The president, traveling in Estonia, proclaimed Wednesday: “Our objective is clear, and that is to degrade and destroy ISIL (the Islamic State) so that it’s no longer a threat not just to Iraq but also the region and to the United States. In order for us to accomplish that, the first phase has been to make sure that we’ve got an Iraqi government that’s in place and that we are blunting the momentum that ISIL was carrying out.”

Well, maybe not “destroy.” More like contain: “Our objective is to make sure that ISIL is not an ongoing threat to the region. And we can accomplish that. It’s going to take some time and it’s going to take some effort.”

He has decided we do have a strategy after all. First, we have to have a stable government in Iraq and, he says, “the regional coalition that’s going to be required so that we can reach out to Sunni tribes in some of the areas that ISIS has occupied, and make sure that we have allies on the ground in combination with the airstrikes that we’ve already conducted.” Then maybe there will be some military action.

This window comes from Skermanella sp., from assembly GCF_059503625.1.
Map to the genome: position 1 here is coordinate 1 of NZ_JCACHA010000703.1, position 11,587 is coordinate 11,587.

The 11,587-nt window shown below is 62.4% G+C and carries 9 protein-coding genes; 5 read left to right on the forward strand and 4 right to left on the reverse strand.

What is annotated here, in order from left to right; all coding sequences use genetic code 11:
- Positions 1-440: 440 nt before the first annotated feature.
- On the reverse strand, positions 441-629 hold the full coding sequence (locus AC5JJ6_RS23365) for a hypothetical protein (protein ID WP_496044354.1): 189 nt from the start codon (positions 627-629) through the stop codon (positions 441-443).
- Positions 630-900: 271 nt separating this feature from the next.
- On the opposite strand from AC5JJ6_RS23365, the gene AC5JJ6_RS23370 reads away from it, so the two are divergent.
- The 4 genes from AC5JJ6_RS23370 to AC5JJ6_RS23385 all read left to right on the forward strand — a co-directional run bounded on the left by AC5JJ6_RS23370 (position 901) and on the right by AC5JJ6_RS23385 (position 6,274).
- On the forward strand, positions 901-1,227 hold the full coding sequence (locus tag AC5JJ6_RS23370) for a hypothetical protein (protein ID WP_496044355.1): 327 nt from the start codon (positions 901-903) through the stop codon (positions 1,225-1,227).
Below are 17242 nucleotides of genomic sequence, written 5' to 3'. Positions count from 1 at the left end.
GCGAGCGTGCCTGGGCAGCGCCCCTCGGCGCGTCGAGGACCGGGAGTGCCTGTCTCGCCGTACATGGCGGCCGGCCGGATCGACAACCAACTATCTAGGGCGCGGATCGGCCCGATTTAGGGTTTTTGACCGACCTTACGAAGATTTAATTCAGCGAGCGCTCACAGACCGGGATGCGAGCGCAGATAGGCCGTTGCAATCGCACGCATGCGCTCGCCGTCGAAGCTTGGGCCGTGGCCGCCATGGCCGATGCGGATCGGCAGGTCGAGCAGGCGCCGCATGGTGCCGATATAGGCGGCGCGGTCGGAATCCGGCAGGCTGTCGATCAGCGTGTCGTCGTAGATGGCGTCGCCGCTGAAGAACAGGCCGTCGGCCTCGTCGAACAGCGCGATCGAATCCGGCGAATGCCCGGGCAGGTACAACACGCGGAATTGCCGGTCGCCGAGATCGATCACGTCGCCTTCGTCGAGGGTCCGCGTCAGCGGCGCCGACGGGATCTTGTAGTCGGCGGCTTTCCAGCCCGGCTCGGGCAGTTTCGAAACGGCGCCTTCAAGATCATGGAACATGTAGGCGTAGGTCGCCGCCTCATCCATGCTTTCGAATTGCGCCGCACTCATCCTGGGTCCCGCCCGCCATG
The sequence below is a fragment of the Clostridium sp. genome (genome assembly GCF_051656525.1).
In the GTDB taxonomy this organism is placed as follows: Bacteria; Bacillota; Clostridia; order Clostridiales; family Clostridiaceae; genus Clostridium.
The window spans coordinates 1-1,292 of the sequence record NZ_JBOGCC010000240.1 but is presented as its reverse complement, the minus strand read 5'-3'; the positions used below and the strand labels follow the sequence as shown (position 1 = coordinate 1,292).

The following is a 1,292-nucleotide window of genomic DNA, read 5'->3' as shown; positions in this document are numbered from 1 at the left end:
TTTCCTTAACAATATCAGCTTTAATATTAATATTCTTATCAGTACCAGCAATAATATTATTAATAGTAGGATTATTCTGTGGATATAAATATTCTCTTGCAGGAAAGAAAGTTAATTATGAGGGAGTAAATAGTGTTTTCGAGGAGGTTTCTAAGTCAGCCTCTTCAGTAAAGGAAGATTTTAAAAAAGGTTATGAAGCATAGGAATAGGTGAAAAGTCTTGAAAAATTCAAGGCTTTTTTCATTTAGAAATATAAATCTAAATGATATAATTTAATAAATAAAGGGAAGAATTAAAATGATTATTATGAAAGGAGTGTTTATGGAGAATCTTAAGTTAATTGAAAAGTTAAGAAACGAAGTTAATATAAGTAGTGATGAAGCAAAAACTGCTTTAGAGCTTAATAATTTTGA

Obama’s statement, characterized by his usual equivocation, also was a remarkable display in buck-passing. He said that as soon as Mosul fell, the administration jumped into action. But what about letting the Islamic State grow in both Syria and Iraq up to that point? No, no, it’s George W. Bush’s fault because he started the war in Iraq, Obama says, blocking out memory of the stable Iraq handed to Bush’s successor. Obama’s three-plus years of inaction in Syria and the pullout of U.S. troops don’t figure in his lecture on the vacuum in the Middle East.

No one bothered to ask Obama why he didn’t act sooner to stem the Islamic State in Syria by, say, giving robust support to the Free Syrian Army or putting that regional coalition together months ago. (By the by, can’t we reach out to Sunni tribes on our own?)

Delay, deflect and duck responsibility. Like the student racing to cram for the exam because he goofed off during the semester, Obama is running out of time. This uncertain trumpet, alas, is our president for the next two years. Heaven help us.

Jennifer Rubin is an American neoconservative columnist and a blogger for The Washington Post.

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